So I’m trying to create a database schema for dictionary work with toki pona. I’d like it to be re-usable for other languages, so I’m think about what concepts in lexicography are useful and universal.
Lemmatization. Picking the dictionary form from all forms possible. In the case of toki pona, tomo pi telo nasa is a common set phrase for “bar.” Depending on who you ask, a large bar could be “tomo suli pi telo nasa” or “tomo pi telo nasa suli.” “telo nasa wawa” is equivalent to “telo wawa nasa” I’m not sure which is the better form for a dictionary.
Lexical Gaps. Something translate poorly. Good examples are things like usual foods, bad examples include things like a particular emotional stage.
And rephasing wikipedia, there are all these categories of utterances that have overlapping qualities with words, in the sense of things you need to memorize and might want in a dictionary, regardless to the particular linguistic taxonomy or mental model you have for language.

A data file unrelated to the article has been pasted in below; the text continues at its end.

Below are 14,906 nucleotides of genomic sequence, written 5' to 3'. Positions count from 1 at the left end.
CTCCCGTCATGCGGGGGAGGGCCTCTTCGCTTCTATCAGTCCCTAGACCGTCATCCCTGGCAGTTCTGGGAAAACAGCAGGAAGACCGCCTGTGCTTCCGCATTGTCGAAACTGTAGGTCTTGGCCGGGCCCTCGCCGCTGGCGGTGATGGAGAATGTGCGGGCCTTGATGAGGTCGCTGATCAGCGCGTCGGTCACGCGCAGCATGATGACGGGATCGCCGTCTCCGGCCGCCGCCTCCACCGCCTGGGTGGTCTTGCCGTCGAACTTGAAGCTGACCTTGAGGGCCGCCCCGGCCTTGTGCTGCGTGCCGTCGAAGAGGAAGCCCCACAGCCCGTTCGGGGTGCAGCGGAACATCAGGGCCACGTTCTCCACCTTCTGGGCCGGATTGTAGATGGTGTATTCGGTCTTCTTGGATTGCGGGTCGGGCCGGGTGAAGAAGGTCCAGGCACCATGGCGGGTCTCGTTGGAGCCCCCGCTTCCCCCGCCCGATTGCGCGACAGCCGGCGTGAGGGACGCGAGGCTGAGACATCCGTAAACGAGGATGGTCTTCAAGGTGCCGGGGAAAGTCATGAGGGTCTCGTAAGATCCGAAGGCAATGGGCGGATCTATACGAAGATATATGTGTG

lexeme – a single word ignoring inflected forms.
polylexemic word group
Words, e.g., “cat”, “tree”.
Phrasal verbs, such as “put off” or “get out”. A Germanic language thing.
Separable verb — Phrase verbs that appear both as a single word and as a phrasal verb
Polywords, e.g., “by the way”, “inside out”.
Collocations, e.g., “motor vehicle”, “absolutely convinced”.
Institutionalized utterances, e.g., “I’ll get it”, “We’ll see”, “That’ll do”, “If I were you”, “Would you like a cup of coffee?”
Idioms, e.g., “break a leg”, “was one whale of a”, “a bitter pill to swallow”.
Sentence frames and heads, e.g., “That is not as…as you think”, “The problem was”.
Text frames, e.g., “In this paper we explore…; Firstly…; Secondly…; Finally …”.
noun-modifier semantic relations - cold virus vs a virus that is cold.
‘Free Combination’ ↔ ‘Bound Collocation’ ↔ ‘Frozen Idiom’